Gen X is the most connected generation, per research by Nielsen. They use social media 40 minutes more each week than Millennials and also spend more time on every type of device — phone, computer, or tablet. They understand the impact that communication, online presence, and social media have on their experiences. Can you imagine booking a vacation, room, or activity without first looking at a website or reading reviews?
To thrive, hospitality brands should consider the rise of influencers and the move to social media in general for reviews, sharing experiences, and building brand engagement, along with the power of rapidly transforming media platforms and payment technologies that are molding lifestyles and shopping habits.
2) Catering to solo travelers is essential
The number of singles of all ages is growing rapidly around the world. With commitments that move beyond getting married (or remarried), buying a house, and raising a family, many travelers are seeing the solo lifestyle as the key to flexibility, freedom, adventure, and empowerment.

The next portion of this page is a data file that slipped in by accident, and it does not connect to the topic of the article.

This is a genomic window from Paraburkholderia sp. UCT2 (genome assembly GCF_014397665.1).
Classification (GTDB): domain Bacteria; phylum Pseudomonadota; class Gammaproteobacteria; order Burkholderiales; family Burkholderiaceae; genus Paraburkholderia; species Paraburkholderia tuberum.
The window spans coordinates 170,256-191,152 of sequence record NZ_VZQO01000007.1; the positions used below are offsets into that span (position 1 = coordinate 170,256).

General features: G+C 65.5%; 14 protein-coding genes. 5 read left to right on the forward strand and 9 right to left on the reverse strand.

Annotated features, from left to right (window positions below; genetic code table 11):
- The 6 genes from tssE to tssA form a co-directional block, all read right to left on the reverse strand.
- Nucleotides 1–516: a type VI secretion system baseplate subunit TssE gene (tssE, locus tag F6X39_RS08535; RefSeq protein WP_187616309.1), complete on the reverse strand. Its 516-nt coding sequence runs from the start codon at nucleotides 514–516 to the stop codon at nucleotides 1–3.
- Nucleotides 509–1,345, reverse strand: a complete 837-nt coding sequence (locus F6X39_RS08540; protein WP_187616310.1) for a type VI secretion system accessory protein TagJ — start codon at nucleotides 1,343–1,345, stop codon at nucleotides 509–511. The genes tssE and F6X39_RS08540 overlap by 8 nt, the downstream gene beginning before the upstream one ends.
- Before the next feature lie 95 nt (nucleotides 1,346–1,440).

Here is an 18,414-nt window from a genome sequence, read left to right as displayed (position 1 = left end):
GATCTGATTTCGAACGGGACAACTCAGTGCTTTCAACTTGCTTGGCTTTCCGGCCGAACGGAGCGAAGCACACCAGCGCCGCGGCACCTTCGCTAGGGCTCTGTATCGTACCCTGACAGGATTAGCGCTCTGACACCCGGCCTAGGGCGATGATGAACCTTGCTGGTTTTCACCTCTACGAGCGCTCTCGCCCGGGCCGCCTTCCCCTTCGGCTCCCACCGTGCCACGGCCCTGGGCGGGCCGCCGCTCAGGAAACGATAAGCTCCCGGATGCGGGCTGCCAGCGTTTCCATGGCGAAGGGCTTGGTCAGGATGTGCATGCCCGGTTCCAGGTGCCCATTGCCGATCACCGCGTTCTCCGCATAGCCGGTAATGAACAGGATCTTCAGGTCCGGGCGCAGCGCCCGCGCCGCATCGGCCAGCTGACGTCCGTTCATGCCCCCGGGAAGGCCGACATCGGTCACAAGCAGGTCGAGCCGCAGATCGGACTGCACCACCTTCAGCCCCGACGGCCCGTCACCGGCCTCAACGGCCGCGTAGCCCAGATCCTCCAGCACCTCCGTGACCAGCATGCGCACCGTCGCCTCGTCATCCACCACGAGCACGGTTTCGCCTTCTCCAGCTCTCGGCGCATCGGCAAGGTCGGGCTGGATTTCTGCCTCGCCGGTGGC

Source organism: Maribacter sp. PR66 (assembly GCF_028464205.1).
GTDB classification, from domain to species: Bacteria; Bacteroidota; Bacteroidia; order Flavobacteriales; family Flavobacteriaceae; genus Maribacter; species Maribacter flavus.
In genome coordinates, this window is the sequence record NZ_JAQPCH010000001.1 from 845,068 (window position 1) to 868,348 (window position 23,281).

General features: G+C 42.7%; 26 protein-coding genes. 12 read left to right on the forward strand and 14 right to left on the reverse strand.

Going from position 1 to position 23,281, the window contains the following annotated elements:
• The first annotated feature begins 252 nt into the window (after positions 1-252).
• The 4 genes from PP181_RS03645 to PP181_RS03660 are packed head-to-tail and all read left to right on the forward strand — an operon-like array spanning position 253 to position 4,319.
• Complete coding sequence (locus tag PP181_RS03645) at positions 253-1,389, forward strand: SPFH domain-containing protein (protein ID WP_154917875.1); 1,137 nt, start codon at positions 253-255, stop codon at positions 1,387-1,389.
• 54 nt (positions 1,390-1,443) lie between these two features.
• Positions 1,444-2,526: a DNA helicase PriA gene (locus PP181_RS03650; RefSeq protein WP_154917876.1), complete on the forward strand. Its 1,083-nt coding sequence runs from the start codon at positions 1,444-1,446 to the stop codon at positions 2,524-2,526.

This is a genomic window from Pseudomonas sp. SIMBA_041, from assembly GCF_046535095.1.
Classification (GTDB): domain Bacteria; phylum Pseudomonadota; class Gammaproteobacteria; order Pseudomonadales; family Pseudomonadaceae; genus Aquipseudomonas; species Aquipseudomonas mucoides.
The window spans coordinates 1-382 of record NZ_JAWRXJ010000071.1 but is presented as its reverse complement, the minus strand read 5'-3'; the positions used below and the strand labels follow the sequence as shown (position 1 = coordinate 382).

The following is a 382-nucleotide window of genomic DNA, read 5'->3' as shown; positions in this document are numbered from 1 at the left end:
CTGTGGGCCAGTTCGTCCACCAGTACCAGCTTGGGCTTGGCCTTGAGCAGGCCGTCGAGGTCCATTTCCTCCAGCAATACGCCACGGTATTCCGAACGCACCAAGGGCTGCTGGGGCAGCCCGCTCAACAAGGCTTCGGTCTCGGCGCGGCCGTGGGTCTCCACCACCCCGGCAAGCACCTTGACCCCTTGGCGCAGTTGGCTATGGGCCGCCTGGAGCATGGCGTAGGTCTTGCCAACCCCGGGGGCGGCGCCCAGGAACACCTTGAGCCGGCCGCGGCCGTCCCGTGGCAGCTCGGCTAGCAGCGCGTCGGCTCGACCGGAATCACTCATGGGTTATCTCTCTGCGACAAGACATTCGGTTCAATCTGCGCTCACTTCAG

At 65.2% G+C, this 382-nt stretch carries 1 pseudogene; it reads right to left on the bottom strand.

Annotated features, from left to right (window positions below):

What travel experiences are they looking for?
For many Generation X travelers, new experiences top the list of vacation must-haves. That includes unique and exciting and unique services, cutting-edge tech, and curated excursions tailored to their values, interests, and inspirations.
While excessive opulence isn’t on the itinerary for every traveler, many expect a level of luxury and comfort to accompany each unique experience. Secret destinations and five-star resorts off the beaten track from popular and crowded tourist spots are the newest trend in luxury travel.
Extended-stay hotels, for example, have taken a cue from the flexibility of the sharing economy. They’ve become increasingly popular, beating out hotels with a 77% occupancy rate, compared to hotels at about 70%. These types of accommodations combine the comfort of a fully furnished home with all the services and amenities of a hotel, like an AirBnB with room service and dry cleaning.
Community Through Branding